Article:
Re: Integrate is driving me crazy, please help!

*To*: mathgroup at smc.vnet.net*Subject*: [mg56207] Re: Integrate is driving me crazy, please help!*From*: Peter Pein <petsie at arcor.de>*Date*: Tue, 19 Apr 2005 04:55:05 -0400 (EDT)*References*: <d3vn1h$jm9$1@smc.vnet.net>*Sender*: owner-wri-mathgroup at wolfram.com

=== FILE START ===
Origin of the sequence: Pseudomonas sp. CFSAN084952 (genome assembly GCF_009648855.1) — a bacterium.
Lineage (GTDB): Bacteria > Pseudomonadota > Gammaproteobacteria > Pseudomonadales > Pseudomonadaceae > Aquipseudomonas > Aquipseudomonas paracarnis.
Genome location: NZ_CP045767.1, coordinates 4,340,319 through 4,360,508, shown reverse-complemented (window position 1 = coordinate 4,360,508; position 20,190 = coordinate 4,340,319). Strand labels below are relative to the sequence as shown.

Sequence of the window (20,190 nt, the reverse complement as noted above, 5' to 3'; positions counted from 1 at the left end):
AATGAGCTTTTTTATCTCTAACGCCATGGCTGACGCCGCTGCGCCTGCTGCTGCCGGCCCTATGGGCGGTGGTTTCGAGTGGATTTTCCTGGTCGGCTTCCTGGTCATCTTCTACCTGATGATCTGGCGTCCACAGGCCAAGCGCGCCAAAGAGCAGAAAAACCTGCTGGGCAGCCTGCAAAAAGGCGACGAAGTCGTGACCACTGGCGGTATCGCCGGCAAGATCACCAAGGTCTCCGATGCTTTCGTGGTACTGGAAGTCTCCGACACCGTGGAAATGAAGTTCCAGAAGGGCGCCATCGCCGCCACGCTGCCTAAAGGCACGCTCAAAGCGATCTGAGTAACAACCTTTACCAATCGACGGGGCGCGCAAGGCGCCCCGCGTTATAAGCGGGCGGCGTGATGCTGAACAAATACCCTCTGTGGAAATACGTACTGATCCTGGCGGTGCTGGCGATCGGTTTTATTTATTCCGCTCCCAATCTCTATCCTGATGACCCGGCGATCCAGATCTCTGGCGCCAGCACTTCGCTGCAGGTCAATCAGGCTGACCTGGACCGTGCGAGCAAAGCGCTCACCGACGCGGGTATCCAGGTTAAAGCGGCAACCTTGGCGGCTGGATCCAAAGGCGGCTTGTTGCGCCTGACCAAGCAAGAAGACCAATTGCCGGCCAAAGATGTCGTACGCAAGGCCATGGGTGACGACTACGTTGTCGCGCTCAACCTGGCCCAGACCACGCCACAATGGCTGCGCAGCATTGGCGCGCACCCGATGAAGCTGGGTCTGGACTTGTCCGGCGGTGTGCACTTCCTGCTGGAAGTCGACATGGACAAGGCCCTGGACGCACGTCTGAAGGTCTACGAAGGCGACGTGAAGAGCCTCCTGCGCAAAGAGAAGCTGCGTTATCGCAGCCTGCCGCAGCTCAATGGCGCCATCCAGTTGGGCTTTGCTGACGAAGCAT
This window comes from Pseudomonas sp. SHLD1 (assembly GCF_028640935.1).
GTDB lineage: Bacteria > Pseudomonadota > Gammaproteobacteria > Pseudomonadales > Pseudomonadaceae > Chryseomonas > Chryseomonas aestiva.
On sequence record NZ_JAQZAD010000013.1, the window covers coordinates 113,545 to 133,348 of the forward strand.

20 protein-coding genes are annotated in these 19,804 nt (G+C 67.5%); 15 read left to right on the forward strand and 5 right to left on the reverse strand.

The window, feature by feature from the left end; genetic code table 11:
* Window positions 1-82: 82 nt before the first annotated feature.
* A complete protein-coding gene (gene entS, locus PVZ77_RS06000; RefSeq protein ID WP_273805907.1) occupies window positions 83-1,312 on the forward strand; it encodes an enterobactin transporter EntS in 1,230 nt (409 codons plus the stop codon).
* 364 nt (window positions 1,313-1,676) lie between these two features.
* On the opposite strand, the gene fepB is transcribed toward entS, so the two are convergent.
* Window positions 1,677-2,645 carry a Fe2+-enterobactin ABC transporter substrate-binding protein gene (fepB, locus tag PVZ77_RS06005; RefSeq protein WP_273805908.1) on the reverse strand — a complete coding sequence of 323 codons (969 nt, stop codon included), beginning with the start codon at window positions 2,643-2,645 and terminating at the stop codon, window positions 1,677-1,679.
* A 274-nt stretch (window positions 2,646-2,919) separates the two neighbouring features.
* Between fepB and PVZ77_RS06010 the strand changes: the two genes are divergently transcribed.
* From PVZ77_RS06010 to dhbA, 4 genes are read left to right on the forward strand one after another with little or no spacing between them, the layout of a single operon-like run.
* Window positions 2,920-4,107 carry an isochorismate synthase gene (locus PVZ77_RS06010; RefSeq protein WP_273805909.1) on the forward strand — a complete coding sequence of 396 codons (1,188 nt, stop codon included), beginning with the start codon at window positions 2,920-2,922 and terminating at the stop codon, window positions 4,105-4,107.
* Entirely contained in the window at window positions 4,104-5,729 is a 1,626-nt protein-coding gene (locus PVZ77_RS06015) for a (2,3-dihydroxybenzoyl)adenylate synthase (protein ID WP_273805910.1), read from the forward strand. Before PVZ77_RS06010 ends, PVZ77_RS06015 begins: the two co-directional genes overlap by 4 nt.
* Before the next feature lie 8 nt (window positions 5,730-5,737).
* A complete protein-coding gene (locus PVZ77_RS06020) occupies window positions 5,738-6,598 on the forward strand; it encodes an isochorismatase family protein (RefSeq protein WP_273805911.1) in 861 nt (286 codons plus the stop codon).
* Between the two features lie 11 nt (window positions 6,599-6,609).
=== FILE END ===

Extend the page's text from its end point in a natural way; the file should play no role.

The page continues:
Jim Martin wrote: > Hello Mathematica Experts: > > I am a biomechanist and work mostly in the area of muscle contraction. I > do a lot of numerical computations using excel, but right now I need an > analytical solution that represents force as a function of position > integrated over a shortening amplitude. I downloaded a trial version of > Mathematica and have tried to obtain a solution for this: > > Integrate[(hillb*((f0 + hilla)/(2*pi*f*a*Cos(ArcSin(x/a)) + hillb))) - > hilla, {x, -a, a}] > > Mathematica returns this: > (-4 a ArcSin Cos f hilla pi + (f0 + hilla) hillb (-Log[hillb - 2 a > ArcSin Cos f pi] + Log[hillb + 2 a ArcSin Cos f pi]))/(4 a ArcSin > Cos f pi) > > I know the line wrap makes this hard to read so please feel free to > email me and I can send you the output as a picture. > > In a sample data set, hilla=3, hillb=50, f0=8, a=1, f=1 > > I can numerically integrate this function and obtain a value for that > sample data set of 14.04. When I put those sample values into the > solution that Mathematica produces, I get 10.01. > > Can any of you please give a hand here? I must be making some simple > Mathematica-beginner error but I just can't see it. > > In Mathematica, Log is Log to base e, right (LN in excel)? Did I use > variables that have intrinsic functions in Mathematica? Maybe I am > misunderstanding the output with regard to implicit parentheses etc. > Any help appreciated! > > Thanks, > > Jim > > Hi Jim, 1. use square brackets for functions: Cos[f] instead of Cos(f). 2. use Pi instead of pi. How did you get /any/ result with these typos? Please download http://people.freenet.de/Peter_Berlin/Mathe/Integral/Integral.nb or have just a look at http://people.freenet.de/Peter_Berlin/Mathe/Integral/Integral.html -- Peter Pein Berlin